Receive a Grand Jury Subpoena? What’s a Health Care Provider to do?

April 24, 2012Articles

Health care providers are required to obey a properly issued grand jury subpoena seeking medical records or other confidential patient information, right? After all, it’s a subpoena. The answer may not be as straightforward as it seems. 

An Ohio federal court suggests that providers need not obey a subpoena issued by a state grand jury. In Turk v. Oiler,1 the Cleveland Clinic (“Clinic”) received a state grand jury subpoena requesting Turk’s medical records. It, naturally, provided medical records in response, despite not having Turk’s permission.

Turk sued in federal court, alleging that the Clinic invaded his privacy rights. The Clinic argued that it was required to obey the grand jury subpoena. The Health Insurance Portability and Accountability Act (“HIPAA”) does, after all, specifically authorize the release of medical records in response to a grand jury subpoena, and the United States Department of Justice has recently attempted to pursue subpoenas on these exact grounds.2 Alternative considerations exist, however, that require a provider to maintain confidentiality.

The Ohio physician-patient privilege, which protects communications made to a physician by a patient or the physician’s advice to the patient during the physician-patient relationship,3 is stricter than HIPAA in protecting patient records in this context, and it controls the provider’s obligation. The privilege does allow disclosure in certain, enumerated instances (such as when the patient gives consent or when the patient sues a provider for malpractice), but a state grand jury subpoena is not one of those instances. The Court in Turk and Ohio courts repeatedly and consistently refuse to create judicial exceptions to Ohio’s physician-patient privilege. In fact, an Ohio appellate court specifically declined to judicially create an exception for grand jury subpoenas.4 Because none of the statutory exceptions applied, the privilege prohibited the disclosure of Turk’s medical records.

A Distinction: Cleveland Clinic Foundation v. USA5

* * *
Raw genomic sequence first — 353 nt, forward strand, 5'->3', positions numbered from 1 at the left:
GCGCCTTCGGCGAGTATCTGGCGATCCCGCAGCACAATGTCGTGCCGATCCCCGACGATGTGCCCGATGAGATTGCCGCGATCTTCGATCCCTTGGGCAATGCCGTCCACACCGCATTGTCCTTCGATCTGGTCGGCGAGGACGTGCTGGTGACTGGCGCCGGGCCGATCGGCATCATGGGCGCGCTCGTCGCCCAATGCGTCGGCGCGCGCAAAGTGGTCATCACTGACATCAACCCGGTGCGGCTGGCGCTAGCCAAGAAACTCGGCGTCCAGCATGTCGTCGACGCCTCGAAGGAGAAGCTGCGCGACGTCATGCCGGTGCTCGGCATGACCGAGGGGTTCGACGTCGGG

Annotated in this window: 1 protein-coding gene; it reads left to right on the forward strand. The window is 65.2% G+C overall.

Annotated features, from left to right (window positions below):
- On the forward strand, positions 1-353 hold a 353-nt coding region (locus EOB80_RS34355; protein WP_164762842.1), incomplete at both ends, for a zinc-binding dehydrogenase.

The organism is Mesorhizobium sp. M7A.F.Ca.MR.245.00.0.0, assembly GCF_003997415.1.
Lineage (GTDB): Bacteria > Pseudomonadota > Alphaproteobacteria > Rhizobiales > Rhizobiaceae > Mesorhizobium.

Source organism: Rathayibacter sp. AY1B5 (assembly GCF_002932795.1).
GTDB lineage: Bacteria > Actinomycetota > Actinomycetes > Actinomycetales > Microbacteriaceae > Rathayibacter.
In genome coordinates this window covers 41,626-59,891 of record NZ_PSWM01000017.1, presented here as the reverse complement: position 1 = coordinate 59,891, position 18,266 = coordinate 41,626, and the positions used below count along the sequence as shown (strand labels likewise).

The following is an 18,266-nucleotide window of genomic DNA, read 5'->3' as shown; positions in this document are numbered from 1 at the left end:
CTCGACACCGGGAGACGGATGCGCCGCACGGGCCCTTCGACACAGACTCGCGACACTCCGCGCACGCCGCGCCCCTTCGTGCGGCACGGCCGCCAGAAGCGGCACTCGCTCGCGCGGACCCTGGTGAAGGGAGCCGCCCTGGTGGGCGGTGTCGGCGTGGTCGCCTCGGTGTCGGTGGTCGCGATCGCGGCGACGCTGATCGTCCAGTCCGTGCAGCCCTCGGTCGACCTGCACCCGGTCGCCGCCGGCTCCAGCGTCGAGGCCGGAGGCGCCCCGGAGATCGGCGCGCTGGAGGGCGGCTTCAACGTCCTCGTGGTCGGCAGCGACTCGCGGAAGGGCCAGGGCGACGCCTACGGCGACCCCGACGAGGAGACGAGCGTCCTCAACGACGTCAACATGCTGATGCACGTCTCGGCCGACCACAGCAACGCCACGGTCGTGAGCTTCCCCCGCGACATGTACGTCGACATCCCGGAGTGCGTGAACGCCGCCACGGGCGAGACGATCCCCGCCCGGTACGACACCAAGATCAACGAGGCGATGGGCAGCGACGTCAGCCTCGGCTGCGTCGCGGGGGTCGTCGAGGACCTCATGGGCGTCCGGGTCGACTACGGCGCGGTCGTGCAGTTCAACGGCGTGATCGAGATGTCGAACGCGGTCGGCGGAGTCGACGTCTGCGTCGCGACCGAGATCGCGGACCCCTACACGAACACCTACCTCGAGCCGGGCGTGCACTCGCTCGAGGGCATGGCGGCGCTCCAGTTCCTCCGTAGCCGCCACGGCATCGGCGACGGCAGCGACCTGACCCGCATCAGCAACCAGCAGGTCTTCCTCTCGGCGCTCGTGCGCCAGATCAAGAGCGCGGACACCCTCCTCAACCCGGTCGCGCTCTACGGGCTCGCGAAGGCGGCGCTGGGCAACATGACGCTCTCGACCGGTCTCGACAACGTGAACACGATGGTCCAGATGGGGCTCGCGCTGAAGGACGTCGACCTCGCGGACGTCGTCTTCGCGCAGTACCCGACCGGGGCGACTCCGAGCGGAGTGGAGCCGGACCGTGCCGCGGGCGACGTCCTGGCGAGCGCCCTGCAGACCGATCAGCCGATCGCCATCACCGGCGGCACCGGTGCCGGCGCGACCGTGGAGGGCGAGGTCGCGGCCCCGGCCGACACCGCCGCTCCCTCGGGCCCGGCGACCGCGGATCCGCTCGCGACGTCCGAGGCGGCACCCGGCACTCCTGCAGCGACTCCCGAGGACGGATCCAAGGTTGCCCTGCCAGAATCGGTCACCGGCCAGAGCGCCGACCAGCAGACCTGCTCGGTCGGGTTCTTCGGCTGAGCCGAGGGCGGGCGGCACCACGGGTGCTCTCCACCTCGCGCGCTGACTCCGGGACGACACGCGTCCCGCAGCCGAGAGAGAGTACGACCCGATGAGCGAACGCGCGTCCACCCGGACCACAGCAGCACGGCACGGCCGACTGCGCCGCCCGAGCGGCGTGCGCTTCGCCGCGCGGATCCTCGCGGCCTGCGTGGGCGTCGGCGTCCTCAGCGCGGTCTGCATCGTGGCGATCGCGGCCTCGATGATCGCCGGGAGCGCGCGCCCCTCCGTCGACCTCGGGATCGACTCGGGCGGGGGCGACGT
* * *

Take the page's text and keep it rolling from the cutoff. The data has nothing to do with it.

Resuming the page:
In a more recent case, the Clinic petitioned to modify or set aside civil investigative demands (“CID”) issued by the United States Attorney for the Northern District of Alabama. The Clinic was concerned, not surprisingly given the outcome in Turk, that compliance with the CIDs would violate its patients’ privacy and subject it to civil liability under the Privilege. The Clinic even argued Turk in support.

The Court distinguished Turk. In Turk, release of confidential medical information was in response to a state court grand jury subpoena issued pursuant to state law, whereas in this latter case, the CIDs were issued pursuant to federal law. Consequently, CIDs and federal grand jury subpoenas are governed by federal law, which does not recognize a physician-patient or hospital-patient privilege. The Court concluded that the Ohio physician-patient privilege statute has no application to CIDs issued pursuant to federal law or to subpoenas issued by a federal court to aid in a federal grand jury investigation.

As evident from this latter case, the physician-patient privilege is a matter of state law. West Virginia and Kentucky do not recognize a physician-patient privilege.6 Providers in West Virginia and Kentucky, therefore, cannot rely on the privilege to avoid compliance with a properly issued grand jury subpoena.

Conclusion

Providers in Ohio should not release or disclose medical records and confidential health information without authorization unless a specific statutory exception to the physician-patient privilege applies, whether commanded by state court grand jury subpoena or otherwise. Ohio courts seem unwilling to judicially create exceptions. The prudent course of action seems to be moving to quash the subpoena on grounds of the privilege.7 Conversely, Ohio providers should comply with subpoenas seeking confidential health information issued pursuant to federal law, assuming compliance with HIPAA and other applicable law, because federal law does not recognize a physician-patient privilege.

Providers in West Virginia and Kentucky, because these states do not recognize a physician-patient privilege, cannot rely on it to refuse to obey a grand jury subpoena and likely should comply assuming no violation of other applicable law.

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(1) 732 F. Supp. 2d 758 (N.D. Ohio 2010) 
(2) 45 C.F.R. 164.512(f)(1)(ii)(B). 
(3) O.R.C. § 2317.02(B)(1). 
(4) In re Banks, 2008 Ohio 2339 (Ohio App. 4th 2008) (reversing trial court’s denial of physician’s Motion to Quash subpoena issued by state court grand jury). 
(5) 2011 U.S. Dist. LEXIS 31963 (N.D. Ohio 2011). 
(6) State ex rel. Allen v. Bedell, 454 S.E.2d 77, 80 (W. Va. 1994); Stidham v. Clark, 74 S.W.3d 719, 727 (Ky. 2002). 
(7) See In re Banks, 2008 Ohio 2339 (Ohio App. 4th 2008) (reversing trial court’s denial of physician’s Motion to Quash subpoena issued by state court grand jury).